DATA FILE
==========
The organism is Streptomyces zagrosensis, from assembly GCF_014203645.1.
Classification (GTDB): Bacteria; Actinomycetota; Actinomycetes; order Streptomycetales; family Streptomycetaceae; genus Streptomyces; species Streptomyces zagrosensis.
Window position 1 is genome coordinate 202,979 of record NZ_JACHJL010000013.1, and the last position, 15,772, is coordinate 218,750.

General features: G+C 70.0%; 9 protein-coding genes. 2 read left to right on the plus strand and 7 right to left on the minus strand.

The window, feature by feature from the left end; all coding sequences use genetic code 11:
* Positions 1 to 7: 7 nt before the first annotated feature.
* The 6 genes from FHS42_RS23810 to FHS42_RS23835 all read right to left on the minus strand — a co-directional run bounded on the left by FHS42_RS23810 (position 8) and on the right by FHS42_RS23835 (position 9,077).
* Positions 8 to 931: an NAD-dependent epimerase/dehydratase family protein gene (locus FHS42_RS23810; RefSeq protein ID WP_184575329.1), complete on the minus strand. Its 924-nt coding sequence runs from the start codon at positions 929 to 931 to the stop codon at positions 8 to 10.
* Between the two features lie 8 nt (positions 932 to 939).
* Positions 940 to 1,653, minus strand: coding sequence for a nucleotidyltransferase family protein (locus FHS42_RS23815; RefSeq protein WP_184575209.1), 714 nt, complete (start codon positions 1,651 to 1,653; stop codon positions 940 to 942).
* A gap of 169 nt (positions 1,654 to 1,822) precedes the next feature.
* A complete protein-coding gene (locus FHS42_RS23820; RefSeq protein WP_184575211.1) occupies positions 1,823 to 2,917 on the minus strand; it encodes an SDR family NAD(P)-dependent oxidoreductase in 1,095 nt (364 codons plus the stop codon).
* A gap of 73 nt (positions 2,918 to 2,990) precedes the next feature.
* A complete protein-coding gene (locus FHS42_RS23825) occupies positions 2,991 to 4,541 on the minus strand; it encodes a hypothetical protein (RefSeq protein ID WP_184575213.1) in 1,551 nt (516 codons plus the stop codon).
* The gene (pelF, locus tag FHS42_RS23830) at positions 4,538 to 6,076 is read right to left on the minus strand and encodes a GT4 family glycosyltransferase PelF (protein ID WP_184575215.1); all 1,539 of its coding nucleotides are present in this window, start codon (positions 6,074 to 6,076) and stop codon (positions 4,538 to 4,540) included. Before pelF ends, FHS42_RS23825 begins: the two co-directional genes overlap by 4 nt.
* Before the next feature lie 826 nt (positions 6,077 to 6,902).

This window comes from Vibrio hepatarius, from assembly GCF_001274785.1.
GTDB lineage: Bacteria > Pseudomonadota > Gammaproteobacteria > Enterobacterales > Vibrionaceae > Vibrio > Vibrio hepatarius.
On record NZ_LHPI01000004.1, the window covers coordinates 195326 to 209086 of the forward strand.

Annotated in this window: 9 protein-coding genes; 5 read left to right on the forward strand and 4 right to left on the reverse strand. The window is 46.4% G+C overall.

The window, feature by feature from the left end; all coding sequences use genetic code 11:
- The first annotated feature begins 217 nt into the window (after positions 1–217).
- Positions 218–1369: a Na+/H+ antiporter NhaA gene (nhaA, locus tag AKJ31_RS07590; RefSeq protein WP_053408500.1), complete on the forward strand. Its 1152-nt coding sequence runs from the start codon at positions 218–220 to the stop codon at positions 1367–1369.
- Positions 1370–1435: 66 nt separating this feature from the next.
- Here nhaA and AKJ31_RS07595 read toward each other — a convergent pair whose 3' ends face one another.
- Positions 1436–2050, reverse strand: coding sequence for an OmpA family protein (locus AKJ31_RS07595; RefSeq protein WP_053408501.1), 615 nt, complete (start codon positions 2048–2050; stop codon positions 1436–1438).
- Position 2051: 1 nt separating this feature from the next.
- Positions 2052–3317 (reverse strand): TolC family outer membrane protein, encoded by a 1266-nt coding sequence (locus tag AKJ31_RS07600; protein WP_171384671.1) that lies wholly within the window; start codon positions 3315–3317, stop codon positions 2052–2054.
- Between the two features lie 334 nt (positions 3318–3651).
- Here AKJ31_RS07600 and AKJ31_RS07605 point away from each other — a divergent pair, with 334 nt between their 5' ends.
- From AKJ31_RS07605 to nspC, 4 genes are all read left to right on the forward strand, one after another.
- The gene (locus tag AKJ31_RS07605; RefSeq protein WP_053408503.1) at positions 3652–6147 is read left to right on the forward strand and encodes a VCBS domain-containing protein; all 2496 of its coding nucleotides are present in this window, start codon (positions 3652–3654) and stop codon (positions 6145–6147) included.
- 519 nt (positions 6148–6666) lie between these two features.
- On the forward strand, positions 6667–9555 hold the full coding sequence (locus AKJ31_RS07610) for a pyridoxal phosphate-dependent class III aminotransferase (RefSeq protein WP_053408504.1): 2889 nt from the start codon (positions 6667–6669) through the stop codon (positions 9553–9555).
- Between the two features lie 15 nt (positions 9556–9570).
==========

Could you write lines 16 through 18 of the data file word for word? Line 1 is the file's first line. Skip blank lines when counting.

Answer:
* Before the next feature lie 826 nt (positions 6,077 to 6,902).

This window comes from Vibrio hepatarius, from assembly GCF_001274785.1.
GTDB lineage: Bacteria > Pseudomonadota > Gammaproteobacteria > Enterobacterales > Vibrionaceae > Vibrio > Vibrio hepatarius.